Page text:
Filmed on Friday May 11, 02007

Steven Johnson

The Long Zoom

A Web adept, Steven Berlin Johnson co-founded an early webzine, Feed, and recently started outside.in--- "an attempt to collectively build the geographic Web, neighborhood by neighborhood." He is author of an exceptional book on connectivity and self-organization, Emergence, and an exceptional book on cities, The Ghost Map.

Nobody discovers or imparts an insight with the dexterity of Steven Johnson, author of Emergence, Everything Bad Is Good For You, and The Ghost Map. In this talk he examines how humanity is transformed by its new scaling capability--- our ability now to examine and relate events at the nanometer and nanosecond scale and then zoom right out to a cosmic scale and time frame. With tools like Google Earth and Will Wright's "Spore" game, we all are learning to zoom with comfort. How does that change us?

Consilience defeats miasma

Steven Johnson began his long zoom survey with the “prior art” of Joyce’s Stephen Daedalus locating himself in himself, his neighborhood, Dublin, on out to the universe. The value of a long zoom is in identifying and employing every scale between the very large and very small, noticing how they change each other when held in the mind at the same time.

Johnson’s core story (and current book) concerned London in 1854, when it was the largest city in the world and in history with 2.5 million people. London famously stank. Cesspools filled basements, slaughterhouses were anywhere, garbage piled up.

Medicine at the time held that disease was caused by “miasma,” foul air, noxious vapors. “All smell is disease,” declared a Doctor Chadwick. The authorities decided that the way to cure the frequent cholera epidemics in London was to get rid of the bad odor— pump the sewage into the Thames, which people drank. The cholera got worse.

Johnson’s goal with his book, The Ghost Map, was to figure out why the wrong theory of disease lingered so long, and what it took to correct it. The answer, he proposes, is in the perspective of the long zoom.

The celebrated story goes that John Snow discovered the polluted-water cause of cholera by drawing a “ghost map” of the cholera deaths concentrated around the Broad Street pump in Soho. What really happened is more interesting. Snow had been publishing his theory of water pollution causing cholera for five years. In August of 1854, a horrifying 10% of his neighborhood in Soho perished from the disease. Then he drew up the map, drawing on public statistics provided by the city, and on the street savvy of a popular vicar named Rev. Henry Whitehead.

The map confirmed his theory and persuaded the medical establishment and city authorities. In just 12 years, cholera was completely eradicated from London.

In Johnson’s view, one long zoom had displaced another. The miasma theory of cholera embraced a nested set of scales ranging, from large to small: cultural traditions - urban development - technology - contemporary politics - “great men” - human sensory system. Bad smell, bad people, bad disease.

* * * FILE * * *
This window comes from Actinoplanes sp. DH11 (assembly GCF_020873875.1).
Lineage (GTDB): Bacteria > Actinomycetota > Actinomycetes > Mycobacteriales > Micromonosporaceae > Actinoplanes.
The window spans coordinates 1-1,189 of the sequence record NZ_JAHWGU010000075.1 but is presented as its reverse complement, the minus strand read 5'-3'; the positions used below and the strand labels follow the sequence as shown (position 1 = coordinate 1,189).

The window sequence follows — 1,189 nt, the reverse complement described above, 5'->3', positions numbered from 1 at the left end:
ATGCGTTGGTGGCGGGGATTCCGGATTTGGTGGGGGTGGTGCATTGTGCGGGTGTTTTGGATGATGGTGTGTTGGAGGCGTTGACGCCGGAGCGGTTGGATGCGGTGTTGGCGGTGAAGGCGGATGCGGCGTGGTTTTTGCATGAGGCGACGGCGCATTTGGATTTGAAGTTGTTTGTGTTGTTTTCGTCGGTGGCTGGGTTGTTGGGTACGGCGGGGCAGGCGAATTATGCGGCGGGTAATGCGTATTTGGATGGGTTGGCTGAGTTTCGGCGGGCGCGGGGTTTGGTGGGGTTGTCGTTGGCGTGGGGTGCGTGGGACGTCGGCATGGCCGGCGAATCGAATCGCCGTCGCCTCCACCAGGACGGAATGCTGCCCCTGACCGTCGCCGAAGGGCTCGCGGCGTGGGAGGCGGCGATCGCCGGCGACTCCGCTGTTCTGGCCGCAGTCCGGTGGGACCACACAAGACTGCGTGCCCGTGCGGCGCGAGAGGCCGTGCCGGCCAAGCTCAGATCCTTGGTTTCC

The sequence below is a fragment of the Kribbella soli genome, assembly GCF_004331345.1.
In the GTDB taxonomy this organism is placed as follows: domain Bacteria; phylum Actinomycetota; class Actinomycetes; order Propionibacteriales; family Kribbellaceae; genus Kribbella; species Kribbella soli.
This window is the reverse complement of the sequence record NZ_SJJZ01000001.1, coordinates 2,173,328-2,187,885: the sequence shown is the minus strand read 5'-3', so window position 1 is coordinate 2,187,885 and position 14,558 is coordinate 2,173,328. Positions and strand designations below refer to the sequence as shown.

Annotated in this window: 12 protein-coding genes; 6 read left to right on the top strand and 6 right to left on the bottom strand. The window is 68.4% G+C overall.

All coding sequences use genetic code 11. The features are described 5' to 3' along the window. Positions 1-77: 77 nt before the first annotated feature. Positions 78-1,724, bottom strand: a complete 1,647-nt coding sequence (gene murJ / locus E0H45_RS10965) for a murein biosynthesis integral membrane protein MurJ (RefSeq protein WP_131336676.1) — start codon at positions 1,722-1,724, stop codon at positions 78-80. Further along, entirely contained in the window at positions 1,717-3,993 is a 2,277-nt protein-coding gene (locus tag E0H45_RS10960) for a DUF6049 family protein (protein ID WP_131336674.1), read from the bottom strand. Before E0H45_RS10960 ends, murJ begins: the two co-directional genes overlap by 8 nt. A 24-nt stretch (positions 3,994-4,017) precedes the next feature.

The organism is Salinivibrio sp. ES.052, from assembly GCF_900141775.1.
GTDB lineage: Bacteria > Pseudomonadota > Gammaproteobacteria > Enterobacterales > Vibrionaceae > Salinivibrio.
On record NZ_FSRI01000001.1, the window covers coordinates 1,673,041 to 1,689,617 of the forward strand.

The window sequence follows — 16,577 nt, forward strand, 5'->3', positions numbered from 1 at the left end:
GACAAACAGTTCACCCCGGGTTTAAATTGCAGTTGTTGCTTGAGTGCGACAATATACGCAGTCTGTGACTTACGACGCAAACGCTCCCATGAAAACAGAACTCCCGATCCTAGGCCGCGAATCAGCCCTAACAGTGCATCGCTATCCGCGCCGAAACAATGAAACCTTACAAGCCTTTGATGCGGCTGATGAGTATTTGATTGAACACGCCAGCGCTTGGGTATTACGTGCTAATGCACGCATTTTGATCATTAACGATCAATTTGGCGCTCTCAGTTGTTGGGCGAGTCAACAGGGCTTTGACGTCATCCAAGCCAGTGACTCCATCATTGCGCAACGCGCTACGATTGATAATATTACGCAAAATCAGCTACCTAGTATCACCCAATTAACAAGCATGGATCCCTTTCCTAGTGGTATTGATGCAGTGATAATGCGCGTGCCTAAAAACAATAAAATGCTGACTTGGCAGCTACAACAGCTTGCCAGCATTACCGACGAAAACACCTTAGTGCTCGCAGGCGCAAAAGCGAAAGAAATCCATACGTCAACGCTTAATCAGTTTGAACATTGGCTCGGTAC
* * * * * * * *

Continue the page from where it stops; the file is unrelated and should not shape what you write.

With John Snow’s map, a different long zoom took over: cities - data systems - neighborhood - humans - organs - microbes. The combination of city density and open-source data about the epidemic made the ghost map possible and persuasive. Doctor Snow noticed that the bodily symptoms of cholera looked like they were caused by something swallowed rather than something inhaled. The data had to be extremely strong to overcome the bias of human sensory apparatus— our alarm system of smell can detect minute amounts of contagion, but we cannot see them. It took a neighborhood map to defeat what the nose thought it knew.

Johnson proposed that another word for the long zoom perspective is “consilience”— a fine old word, revived by Edward O. Wilson, that links multiple disciplines and multiple levels into a whole body of knowledge with extra benefits the separate disciplines lack. Science and culture can blend rigorously. What is discovered in consilience is not just scales of distance or time but nested systems.

Johnson moved on to contemporary popular culture, drawing on his research for his brain book (Emergence) and his book on video games and TV (Everything Bad Is Good For You). Back in the three-network days of “Gilligan’s Island,” the guiding principle was “least objectionable programming.” Now with DVDs and TiVo, the guideline is “most repeatable programming”— material that will reward you if you study it again and again. Thus a current hit TV series about a very different island, “Lost,” has a whole horde of characters and purveys many-leveled complexities and mysteries embracing geography - economics - technology - sociology - biology - ontology. Viewers are invited to wonder, among a great many other things, whether the whole damn thing is a dream, and, if so, whose?

Our brain is wired with “seeking circuitry” and relishes exercising “the regime of competence.” TV shows like “Lost” and video games like “World of Warcraft” are addictive because they reward exploration. Instead of employing narrative arcs, they keep you in a state of being always challenged but not quite overwhelmed as you ascend from skill level to skill level.

We are learning to master complexity, to revel in long zooms like Google Earth or the forthcoming Will Wright game, “Spore.” A few years ago, Johnson was introducing his 7-year-old nephew to Wright’s early video game, “Sim City”— “Ooh, look at the big buildings!” Shortly, Johnson’s factory district was failing. His nephew piped up. “Lower your industrial tax rate,” said the child.

Johnson ended the talk with another line from James Joyce: “It was very big to think about everything and everywhere.”

“It’s never been easier,” said Johnson.

PS… Also announced at this talk is the North American Premiere of Brian Eno’s 77 Million Paintings.

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